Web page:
All these macroeconomic data are difficult to interpret at the level of your company, so I suggest instead to get an idea of the situation with the increase in investment ( Boudée for 10 years, France finally finds its attractiveness to foreigners ) and the new political momentum in Europe, particularly in Estonia ( Is This Tiny European Nation Preview of Our Tech Future? ) and at the national level ( Why should we take President Macron’s “nation-building” seriously? and Edouard Philippe wants to be inspired by the re-administration of Estonia ). In summary: there is a very strong dynamic that drastically increases the competitive pressure.

The good news is that there is a real awareness: according to a study by Umanis, 76% of companies believe that the digital transition is a strategic project, and 56% think that the disruption must come from the Internal ( Digital Transformation: Where are the French companies? ).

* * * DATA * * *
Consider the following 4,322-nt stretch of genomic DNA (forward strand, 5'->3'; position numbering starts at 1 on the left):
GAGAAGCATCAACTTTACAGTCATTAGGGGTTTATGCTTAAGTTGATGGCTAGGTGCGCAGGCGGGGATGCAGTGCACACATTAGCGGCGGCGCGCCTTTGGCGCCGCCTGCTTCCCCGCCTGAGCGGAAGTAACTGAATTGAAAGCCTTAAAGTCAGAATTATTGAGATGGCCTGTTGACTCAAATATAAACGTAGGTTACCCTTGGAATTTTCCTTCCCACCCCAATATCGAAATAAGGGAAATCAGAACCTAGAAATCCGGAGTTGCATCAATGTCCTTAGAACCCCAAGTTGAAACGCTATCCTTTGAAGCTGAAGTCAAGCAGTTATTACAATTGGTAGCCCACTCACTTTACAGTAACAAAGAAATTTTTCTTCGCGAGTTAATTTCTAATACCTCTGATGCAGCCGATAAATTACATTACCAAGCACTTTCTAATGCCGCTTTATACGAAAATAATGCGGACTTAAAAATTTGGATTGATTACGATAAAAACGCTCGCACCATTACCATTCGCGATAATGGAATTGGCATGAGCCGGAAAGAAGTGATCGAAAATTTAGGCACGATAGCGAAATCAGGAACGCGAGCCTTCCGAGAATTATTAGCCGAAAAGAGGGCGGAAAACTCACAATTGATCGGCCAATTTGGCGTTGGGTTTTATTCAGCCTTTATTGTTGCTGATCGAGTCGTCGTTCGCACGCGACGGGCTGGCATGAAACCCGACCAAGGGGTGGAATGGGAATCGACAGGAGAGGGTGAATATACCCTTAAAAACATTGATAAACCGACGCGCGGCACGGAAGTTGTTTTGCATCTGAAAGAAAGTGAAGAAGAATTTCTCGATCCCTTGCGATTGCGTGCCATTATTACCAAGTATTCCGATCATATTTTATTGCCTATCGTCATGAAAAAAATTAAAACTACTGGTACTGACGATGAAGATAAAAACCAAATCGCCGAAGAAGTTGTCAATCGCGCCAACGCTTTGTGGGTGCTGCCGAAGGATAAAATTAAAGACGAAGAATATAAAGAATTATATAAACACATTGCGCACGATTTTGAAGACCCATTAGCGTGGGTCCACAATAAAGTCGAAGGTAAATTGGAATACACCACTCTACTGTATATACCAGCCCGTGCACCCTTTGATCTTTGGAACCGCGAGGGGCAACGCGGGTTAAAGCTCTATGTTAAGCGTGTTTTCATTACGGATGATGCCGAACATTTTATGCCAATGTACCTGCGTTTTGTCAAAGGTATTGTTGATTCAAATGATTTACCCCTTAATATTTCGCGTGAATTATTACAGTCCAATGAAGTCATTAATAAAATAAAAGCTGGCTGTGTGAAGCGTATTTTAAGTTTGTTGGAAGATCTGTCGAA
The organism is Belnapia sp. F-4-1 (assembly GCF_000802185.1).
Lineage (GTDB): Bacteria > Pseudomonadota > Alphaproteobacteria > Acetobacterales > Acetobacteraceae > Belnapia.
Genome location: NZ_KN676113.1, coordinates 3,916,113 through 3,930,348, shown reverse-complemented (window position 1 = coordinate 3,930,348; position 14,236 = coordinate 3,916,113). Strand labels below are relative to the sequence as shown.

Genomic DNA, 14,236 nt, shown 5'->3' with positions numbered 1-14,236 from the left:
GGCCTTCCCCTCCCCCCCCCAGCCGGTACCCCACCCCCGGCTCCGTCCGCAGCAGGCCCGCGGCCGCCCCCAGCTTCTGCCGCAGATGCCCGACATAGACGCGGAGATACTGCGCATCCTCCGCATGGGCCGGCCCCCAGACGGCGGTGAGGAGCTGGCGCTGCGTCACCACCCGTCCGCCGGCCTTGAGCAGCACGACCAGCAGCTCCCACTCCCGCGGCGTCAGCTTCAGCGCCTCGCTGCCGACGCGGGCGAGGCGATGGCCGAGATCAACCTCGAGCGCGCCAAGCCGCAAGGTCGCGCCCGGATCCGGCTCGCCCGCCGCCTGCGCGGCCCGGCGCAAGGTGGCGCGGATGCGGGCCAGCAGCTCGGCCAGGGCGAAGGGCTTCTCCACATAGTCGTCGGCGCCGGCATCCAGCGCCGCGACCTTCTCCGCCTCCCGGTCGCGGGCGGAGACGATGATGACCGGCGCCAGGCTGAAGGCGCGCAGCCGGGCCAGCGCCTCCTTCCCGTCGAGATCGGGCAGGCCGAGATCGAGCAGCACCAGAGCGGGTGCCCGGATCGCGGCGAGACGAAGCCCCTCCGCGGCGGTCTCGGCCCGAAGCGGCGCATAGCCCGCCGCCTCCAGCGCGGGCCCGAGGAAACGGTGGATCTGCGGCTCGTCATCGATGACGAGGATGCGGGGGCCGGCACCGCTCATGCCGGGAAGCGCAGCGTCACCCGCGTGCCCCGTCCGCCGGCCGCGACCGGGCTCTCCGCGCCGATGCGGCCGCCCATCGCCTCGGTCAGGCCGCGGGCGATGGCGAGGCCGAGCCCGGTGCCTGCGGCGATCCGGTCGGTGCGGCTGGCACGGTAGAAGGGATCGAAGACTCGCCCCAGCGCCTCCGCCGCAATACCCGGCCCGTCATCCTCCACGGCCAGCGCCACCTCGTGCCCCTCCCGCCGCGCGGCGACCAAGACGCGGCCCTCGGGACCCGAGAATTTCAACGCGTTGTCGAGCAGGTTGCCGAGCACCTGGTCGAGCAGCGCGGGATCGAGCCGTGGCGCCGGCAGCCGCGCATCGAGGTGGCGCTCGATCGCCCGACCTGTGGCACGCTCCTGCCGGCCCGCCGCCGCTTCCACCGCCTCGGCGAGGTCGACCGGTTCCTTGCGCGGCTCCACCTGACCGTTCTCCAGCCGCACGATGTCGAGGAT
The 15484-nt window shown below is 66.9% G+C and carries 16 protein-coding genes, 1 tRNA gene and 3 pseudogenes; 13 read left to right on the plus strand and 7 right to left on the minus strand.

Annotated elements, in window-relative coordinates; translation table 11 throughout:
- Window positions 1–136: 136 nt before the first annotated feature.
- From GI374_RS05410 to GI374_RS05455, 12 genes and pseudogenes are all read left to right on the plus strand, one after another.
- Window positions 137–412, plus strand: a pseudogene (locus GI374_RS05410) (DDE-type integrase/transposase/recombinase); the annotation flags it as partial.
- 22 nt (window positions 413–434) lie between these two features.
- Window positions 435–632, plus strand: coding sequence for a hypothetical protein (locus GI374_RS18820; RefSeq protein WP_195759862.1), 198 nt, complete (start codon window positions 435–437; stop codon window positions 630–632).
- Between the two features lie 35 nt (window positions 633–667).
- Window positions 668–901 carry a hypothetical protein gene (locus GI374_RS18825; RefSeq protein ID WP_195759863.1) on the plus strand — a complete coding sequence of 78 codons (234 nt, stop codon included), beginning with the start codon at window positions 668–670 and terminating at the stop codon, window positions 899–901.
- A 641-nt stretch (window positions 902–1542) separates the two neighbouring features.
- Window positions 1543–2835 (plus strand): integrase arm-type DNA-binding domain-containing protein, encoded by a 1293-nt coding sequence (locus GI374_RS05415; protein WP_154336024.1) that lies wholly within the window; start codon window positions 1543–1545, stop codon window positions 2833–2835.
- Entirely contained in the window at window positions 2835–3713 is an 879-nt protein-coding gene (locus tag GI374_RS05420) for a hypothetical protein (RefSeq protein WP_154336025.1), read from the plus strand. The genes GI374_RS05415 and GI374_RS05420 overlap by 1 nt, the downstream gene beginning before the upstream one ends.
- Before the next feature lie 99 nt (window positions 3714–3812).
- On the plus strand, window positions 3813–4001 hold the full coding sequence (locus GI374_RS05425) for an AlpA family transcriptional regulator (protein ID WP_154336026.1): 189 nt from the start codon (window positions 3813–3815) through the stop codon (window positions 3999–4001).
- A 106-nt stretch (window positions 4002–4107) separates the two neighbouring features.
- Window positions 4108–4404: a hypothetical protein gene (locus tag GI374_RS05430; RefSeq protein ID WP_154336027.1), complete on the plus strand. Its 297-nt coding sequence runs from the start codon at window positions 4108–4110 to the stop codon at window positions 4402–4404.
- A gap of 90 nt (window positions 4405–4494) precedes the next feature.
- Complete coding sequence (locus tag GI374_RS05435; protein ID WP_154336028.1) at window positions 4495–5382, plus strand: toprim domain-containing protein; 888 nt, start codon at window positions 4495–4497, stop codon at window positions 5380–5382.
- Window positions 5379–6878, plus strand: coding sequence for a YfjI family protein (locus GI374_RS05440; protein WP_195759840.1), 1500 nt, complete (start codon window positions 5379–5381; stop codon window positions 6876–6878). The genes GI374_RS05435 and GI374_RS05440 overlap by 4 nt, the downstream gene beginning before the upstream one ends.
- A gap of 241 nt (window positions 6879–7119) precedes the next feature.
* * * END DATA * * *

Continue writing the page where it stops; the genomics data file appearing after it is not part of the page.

The problem is that there is a big gap between the boss/managers’ discourse and what their teams think. Last month, Capgemini published a very informative report ( The Digital Culture Challenge: Closing the Employee-Leadership Gap ), where we learn that 75% of leaders believe that their company has a culture centered on technological innovation. this feeling is only shared by 37% of employees. You will note in the following diagram that France is the country where the gap is the strongest (ouch!).

The report focuses on the cultural reluctance that is particularly strong in France (re-ouch!):

In addition to this cultural reluctance, it is above all the lack of vision that slows the digital transformation: employees do not really understand why they have to change their habits and especially to which model they should orient themselves. Basically, they are asked to “think digital” or “do more digital” without it fits into a coherent strategy. Big deal…